Like From Gulf to Gulf, Bloody Beans was shot on digital, and Mari takes advantage of the format to immerse herself in the children’s world: scenes are often shot at her subjects’ eye level, or her camera will snake its way into the centre of the energetic, gesticulating group. This not only makes for engaging viewing, but brings to life the historical context that Mari is exploring: the semi-staged reenactments feel urgent and contemporaneous, suggesting that Algeria’s colonial history is far from a distant memory.
And now I will eat my words regarding streaming links, as it was thanks to them that I was able to watch the closing night film ahead of time: Canadian Brett Kashmere’s From Deep, an experimental basketball documentary whose combination of avant-garde and athletics was catnip to a person like me with a certain passion cum mania for sports. Narrated by Trent Wolfred and Art Terry, From Deep is comprised of lyrical scenes of pick-up interspersed with clips from NBA games, movies, music videos, video games and advertisements, as voiceovers address the sport’s history and intersections with American racial politics, its pop-culture implications and representations in film, and poetic ruminations about the beauty of game, all framed around LeBron James’ 2010 decision to leave Cleveland for Miami.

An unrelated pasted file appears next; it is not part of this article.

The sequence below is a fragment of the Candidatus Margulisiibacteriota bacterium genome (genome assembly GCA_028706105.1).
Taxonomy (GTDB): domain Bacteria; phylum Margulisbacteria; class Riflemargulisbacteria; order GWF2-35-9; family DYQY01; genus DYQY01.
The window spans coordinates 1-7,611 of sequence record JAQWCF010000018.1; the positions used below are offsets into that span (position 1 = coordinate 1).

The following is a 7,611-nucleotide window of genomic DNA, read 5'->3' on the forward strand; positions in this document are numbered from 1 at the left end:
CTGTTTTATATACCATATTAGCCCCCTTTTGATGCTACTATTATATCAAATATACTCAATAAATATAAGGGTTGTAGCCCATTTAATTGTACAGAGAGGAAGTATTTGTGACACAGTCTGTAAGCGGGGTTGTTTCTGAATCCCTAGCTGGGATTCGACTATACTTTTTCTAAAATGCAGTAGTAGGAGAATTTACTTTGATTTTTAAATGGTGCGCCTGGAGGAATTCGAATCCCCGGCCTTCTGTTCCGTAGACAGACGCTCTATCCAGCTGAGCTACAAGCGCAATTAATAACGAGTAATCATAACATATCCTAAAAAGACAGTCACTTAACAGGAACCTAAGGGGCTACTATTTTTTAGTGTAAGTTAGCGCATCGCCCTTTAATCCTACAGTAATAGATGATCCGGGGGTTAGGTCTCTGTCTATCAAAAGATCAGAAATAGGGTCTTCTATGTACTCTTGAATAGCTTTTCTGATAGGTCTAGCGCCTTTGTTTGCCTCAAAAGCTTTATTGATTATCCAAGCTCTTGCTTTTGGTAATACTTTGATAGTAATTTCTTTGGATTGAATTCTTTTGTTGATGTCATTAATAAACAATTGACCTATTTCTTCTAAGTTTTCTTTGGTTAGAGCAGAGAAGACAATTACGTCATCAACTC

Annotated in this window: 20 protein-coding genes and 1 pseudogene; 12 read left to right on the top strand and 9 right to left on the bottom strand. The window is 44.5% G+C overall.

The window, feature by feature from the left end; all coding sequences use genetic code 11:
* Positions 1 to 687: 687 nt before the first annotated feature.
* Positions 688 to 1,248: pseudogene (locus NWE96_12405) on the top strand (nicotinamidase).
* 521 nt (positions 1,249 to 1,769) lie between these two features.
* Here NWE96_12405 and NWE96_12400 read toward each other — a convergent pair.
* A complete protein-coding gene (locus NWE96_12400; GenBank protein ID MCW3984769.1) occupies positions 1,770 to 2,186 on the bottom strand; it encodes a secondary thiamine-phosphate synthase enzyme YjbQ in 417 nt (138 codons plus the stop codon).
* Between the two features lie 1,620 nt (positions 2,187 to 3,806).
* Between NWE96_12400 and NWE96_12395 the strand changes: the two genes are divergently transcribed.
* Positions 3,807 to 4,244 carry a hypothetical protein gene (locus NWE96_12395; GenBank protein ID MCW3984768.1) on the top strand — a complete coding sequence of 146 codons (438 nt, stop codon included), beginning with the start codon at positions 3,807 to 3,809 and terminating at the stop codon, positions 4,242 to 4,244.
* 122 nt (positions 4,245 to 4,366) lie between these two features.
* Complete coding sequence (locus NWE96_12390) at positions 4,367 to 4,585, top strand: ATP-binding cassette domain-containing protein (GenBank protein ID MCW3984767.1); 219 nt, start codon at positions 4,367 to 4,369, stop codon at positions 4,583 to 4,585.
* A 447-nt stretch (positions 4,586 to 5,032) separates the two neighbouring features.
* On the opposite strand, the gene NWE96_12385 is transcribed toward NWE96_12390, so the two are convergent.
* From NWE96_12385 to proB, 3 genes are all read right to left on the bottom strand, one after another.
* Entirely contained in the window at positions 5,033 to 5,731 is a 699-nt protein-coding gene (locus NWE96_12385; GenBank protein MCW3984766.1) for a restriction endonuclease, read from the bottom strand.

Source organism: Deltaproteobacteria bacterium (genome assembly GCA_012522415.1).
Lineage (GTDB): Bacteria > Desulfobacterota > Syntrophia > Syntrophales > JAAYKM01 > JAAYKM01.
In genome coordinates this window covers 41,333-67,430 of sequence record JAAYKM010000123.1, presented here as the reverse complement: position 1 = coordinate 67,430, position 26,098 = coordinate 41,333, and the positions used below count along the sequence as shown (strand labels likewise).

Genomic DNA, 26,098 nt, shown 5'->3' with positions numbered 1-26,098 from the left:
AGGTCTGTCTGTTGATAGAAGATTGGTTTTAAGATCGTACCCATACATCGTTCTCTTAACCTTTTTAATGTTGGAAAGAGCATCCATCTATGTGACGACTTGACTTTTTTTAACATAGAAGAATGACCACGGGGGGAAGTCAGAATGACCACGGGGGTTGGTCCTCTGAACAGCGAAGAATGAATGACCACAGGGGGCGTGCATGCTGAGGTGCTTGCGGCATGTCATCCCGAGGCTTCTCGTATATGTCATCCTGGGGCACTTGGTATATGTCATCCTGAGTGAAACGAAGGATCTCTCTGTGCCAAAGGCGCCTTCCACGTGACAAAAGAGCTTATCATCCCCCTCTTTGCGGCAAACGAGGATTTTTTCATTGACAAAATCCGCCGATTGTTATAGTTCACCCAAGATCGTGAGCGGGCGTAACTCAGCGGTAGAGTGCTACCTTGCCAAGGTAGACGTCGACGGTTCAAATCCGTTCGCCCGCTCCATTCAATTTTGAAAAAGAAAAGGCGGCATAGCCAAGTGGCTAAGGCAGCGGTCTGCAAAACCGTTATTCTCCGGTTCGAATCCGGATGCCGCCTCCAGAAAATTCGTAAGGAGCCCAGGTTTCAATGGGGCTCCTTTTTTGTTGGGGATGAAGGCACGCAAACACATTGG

Like a sporting match, the doc has its highs and lows, and the first and final sections are the strongest. Following the pumped-up intro where Kanye West’s “Amazing” plays over images of Cleveland fans burning James jerseys, Kashmere works through his personal history with the sport and explores b-ball film archetypes, using clips from the likes of Blue Chips, Hoosiers, Glory Road and White Men Can’t Jump. In the final section, he returns to Lebron and modern NBA iconoclasts like Allen Iverson, the new bad-boy counterpoint to Michael Jordan’s easy marketability. Here, Kashmere delves into the role of economics, late-stage capitalism and marketing, pointing to the racial divides within the NBA and the fans (both groups are largely white).